Other writers, they stressed, already commanded the stage on the topic of committed relationships. And, frankly, these commentators told me, those bloggers did a much better job of elucidating that field than I did. On the other hand, many of my short tales about my life as a wife, student, teacher, and mother were quirky, warm, and captivating.  Upon that subject, I was clearly the one and only expert.

So, following their advice, for two years I’ve devoted my blog, here on my website, “JuleWardWrites,” to vignettes of various moments in my life. Most of these stories focused on my time as a wife and mother, but a few reached back into my childhood. None have, however, examined my life since my daughter Kristy died in 2015.

blog posts as the “trailer”

That’s because while I’ve been writing the blog, I’ve also been working on a memoir. Through the memoir, I am trying to share with others the struggles, the failures, the mystery, and the moments of great joy that filled the forty-five years of my life I shared with Kristy. She was only nine months old when she experienced the first symptoms of what would prove to be an unpredictable, devastating neurological disorder. The scientists called it “Progressive myoclonic epilepsies/neurodegenerative encephalopathy,” but that is simply a description of what the patient suffers and not really an explanation of what causes the disorder. The known causes are many, but most of the time the cause is unknown. The disorder strikes like unseen, unheard lightning.

it just wasn’t working

I have submitted drafts of the memoir to writing colleagues for critique. And I hear familiar comments, not unlike those leveled against some of my blog essays. The blog posts, a friend claims, isn’t honest. “It only tells the good stuff.”  The memoir, fellow writers tell me, doesn’t dig deep enough into the narrator’s emotions.  It portrays a protagonist who always seems to be in control despite the complex challenges she faces.  And they don’t believe that could have been true. And they are right.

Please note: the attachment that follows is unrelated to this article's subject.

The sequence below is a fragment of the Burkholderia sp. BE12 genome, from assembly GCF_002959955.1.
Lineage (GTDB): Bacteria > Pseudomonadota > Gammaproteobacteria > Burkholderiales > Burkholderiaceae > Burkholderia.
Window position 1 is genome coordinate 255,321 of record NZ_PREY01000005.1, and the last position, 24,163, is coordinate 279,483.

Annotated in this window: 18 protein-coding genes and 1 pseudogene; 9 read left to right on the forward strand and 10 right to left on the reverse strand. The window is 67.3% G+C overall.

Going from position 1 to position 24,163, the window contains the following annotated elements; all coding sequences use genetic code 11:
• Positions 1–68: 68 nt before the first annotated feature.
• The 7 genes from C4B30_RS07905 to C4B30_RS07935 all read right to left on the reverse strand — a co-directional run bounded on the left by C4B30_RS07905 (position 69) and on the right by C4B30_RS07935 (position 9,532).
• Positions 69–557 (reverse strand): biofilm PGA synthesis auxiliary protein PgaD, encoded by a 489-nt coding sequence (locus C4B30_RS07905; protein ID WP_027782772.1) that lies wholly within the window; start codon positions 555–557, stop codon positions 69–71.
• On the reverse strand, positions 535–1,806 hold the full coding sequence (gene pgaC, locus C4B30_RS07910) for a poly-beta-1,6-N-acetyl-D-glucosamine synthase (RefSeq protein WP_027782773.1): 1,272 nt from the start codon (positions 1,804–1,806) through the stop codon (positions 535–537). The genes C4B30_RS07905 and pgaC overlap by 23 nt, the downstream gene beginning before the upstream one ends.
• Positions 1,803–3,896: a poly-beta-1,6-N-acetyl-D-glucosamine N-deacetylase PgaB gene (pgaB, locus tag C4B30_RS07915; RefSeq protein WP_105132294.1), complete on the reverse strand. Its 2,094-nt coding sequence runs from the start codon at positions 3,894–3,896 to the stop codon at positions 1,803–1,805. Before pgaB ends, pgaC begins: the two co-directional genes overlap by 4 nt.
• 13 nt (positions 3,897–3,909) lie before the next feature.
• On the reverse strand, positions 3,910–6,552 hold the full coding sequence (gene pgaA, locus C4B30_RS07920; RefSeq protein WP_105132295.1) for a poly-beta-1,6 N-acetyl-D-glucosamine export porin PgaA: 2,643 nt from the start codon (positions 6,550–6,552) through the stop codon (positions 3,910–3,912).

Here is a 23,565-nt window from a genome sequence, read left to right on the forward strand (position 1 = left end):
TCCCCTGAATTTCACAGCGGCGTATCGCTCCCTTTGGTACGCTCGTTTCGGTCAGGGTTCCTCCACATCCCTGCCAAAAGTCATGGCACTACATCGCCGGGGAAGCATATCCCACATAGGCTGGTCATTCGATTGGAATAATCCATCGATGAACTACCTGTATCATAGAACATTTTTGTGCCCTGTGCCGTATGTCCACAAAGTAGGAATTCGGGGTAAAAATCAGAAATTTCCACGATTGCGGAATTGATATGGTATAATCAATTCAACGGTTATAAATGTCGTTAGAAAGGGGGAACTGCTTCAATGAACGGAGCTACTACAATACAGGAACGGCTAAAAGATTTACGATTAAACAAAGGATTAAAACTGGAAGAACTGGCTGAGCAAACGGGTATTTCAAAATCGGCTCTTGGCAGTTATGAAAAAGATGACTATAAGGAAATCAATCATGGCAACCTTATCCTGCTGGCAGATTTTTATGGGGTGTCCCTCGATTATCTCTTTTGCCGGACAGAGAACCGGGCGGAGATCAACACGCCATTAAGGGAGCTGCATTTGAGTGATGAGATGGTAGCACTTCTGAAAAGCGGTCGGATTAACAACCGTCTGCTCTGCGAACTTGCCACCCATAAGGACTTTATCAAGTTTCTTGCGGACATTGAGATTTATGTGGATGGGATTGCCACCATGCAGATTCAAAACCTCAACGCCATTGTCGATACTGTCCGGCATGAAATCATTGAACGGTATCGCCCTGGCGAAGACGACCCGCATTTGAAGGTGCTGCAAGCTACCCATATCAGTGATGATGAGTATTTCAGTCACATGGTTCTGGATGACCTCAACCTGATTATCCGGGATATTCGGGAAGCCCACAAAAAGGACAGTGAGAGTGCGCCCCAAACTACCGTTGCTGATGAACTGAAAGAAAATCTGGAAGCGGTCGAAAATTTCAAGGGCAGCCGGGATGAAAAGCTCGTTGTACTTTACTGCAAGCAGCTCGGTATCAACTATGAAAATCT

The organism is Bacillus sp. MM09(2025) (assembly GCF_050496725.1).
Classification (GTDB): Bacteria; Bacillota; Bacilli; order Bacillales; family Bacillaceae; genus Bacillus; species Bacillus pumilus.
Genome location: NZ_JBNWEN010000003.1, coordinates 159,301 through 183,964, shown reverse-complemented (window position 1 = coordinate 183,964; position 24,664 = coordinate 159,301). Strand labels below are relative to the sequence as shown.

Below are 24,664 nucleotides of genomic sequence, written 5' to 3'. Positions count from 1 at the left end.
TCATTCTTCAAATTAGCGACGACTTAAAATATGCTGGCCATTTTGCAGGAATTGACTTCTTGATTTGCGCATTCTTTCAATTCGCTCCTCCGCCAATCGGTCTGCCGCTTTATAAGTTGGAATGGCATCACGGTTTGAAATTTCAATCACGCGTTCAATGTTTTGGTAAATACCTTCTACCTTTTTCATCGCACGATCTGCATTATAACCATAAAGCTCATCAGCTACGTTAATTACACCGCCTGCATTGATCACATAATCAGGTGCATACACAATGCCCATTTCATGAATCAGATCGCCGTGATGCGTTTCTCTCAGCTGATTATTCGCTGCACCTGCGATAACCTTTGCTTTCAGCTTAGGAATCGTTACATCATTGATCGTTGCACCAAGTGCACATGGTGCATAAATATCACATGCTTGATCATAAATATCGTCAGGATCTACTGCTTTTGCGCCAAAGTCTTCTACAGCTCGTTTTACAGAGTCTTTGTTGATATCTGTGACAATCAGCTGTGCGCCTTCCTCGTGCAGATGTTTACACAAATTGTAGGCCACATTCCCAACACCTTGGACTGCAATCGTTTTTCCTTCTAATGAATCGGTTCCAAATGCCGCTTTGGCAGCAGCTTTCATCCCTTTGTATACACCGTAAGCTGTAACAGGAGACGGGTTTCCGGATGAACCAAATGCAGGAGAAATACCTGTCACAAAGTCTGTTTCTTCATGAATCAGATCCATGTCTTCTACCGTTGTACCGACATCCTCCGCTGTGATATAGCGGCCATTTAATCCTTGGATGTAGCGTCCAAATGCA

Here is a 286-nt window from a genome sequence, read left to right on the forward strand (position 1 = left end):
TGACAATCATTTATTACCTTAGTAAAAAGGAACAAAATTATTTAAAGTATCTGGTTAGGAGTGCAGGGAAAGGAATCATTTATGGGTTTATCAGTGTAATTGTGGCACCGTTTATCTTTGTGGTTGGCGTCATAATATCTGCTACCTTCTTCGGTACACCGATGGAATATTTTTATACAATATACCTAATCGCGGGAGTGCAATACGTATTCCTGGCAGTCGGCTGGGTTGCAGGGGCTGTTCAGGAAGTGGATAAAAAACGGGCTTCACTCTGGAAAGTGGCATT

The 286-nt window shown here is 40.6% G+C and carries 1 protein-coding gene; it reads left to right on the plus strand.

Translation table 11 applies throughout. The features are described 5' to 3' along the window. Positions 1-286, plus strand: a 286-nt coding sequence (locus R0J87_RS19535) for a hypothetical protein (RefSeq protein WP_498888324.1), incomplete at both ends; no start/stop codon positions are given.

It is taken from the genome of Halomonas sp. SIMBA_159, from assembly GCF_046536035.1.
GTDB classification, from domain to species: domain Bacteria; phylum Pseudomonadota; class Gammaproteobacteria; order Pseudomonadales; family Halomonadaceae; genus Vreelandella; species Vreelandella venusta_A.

Last week, I read an interview with Rebekah Taussig, author of the new memoir new book, Sitting Pretty: The View from My Ordinary Resilient Disabled Body. Rebekah, paralyzed since toddlerhood, has already gained audience for her book through her Instagram account, Sitting_Pretty. The interviewer praised both the Instagram account and the book, a collection of essays, for the way they were able to create an intimacy with the reader.  One felt, she wrote, as though the memoirist had “hooked elbows” with you to walk you through her life.

come, walk with me

Reading the interview affirmed a resolve I had made earlier this week. Just nine days ago, one of the people I hold most dear in this world, my brother-in-law, Marty Ward, succumbed to Covid 19, despite being fully vaccinated. Marty had been quite healthy and had a long bucket list of grand adventures planned. People in his family usually have long lives. His totally unexpected death cracked my heart. It also jolted me awake to the fact that I could no longer dilly dally about writing my memoir.  Kristy deserves to be remembered.  Only I can tell her story.  I must get going.

Like Rebekah, I plan to take you with me. For the next year, the blog will take a new turn. It becomes the story of my journey into the depths of my heart and soul as I struggle to give an honest account of my years as Kristy’s mother.  This means it will include the challenges any writer faces such as dealing with critique, the hard work of rewriting, again and again, the difficult task of finding an agent, and the search for a publisher.

lots of questions, but also some answers

The blog will be full of questions that I’m hoping you’ll be willing to answer.  I am open to critique as well.  I don’t write simply for the positive feedback. Let me know what engages you and what leaves you cold. In return, I promise to share with you everything I learn about writing a memoir.  I believe you probably have a story to share.  Taking this walk with me might be the inspiration you need to sit down and begin that book you were always “going to write.”

September, the start of the school year and the month of my birthday, has always been a time of new beginnings for me. Next week, my first post of September will bring you up to date on where I am at this point. I’ll share examples of wisdom  I’ve culled and how that’s working out.